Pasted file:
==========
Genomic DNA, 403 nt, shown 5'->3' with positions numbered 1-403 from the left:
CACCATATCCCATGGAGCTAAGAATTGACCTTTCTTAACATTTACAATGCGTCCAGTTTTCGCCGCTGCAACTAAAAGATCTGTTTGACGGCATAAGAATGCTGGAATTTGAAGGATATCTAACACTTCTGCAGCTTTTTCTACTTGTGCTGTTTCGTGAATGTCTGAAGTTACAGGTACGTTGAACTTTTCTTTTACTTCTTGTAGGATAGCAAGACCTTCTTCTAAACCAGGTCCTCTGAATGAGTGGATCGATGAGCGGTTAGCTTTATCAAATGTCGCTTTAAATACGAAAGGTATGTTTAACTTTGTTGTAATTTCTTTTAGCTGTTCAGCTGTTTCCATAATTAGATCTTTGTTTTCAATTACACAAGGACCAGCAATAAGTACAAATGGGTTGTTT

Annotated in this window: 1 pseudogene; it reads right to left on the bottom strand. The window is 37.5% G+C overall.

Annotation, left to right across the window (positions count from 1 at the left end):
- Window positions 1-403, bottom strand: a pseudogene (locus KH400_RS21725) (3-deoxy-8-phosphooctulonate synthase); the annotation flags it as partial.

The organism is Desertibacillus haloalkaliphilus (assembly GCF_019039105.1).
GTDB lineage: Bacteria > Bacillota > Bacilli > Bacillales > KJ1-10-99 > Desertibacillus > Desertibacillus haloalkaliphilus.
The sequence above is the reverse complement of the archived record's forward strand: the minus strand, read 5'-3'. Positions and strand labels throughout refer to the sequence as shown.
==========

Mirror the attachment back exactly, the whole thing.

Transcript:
Genomic DNA, 403 nt, shown 5'->3' with positions numbered 1-403 from the left:
CACCATATCCCATGGAGCTAAGAATTGACCTTTCTTAACATTTACAATGCGTCCAGTTTTCGCCGCTGCAACTAAAAGATCTGTTTGACGGCATAAGAATGCTGGAATTTGAAGGATATCTAACACTTCTGCAGCTTTTTCTACTTGTGCTGTTTCGTGAATGTCTGAAGTTACAGGTACGTTGAACTTTTCTTTTACTTCTTGTAGGATAGCAAGACCTTCTTCTAAACCAGGTCCTCTGAATGAGTGGATCGATGAGCGGTTAGCTTTATCAAATGTCGCTTTAAATACGAAAGGTATGTTTAACTTTGTTGTAATTTCTTTTAGCTGTTCAGCTGTTTCCATAATTAGATCTTTGTTTTCAATTACACAAGGACCAGCAATAAGTACAAATGGGTTGTTT

Annotated in this window: 1 pseudogene; it reads right to left on the bottom strand. The window is 37.5% G+C overall.

Annotation, left to right across the window (positions count from 1 at the left end):
- Window positions 1-403, bottom strand: a pseudogene (locus KH400_RS21725) (3-deoxy-8-phosphooctulonate synthase); the annotation flags it as partial.

The organism is Desertibacillus haloalkaliphilus (assembly GCF_019039105.1).
GTDB lineage: Bacteria > Bacillota > Bacilli > Bacillales > KJ1-10-99 > Desertibacillus > Desertibacillus haloalkaliphilus.
The sequence above is the reverse complement of the archived record's forward strand: the minus strand, read 5'-3'. Positions and strand labels throughout refer to the sequence as shown.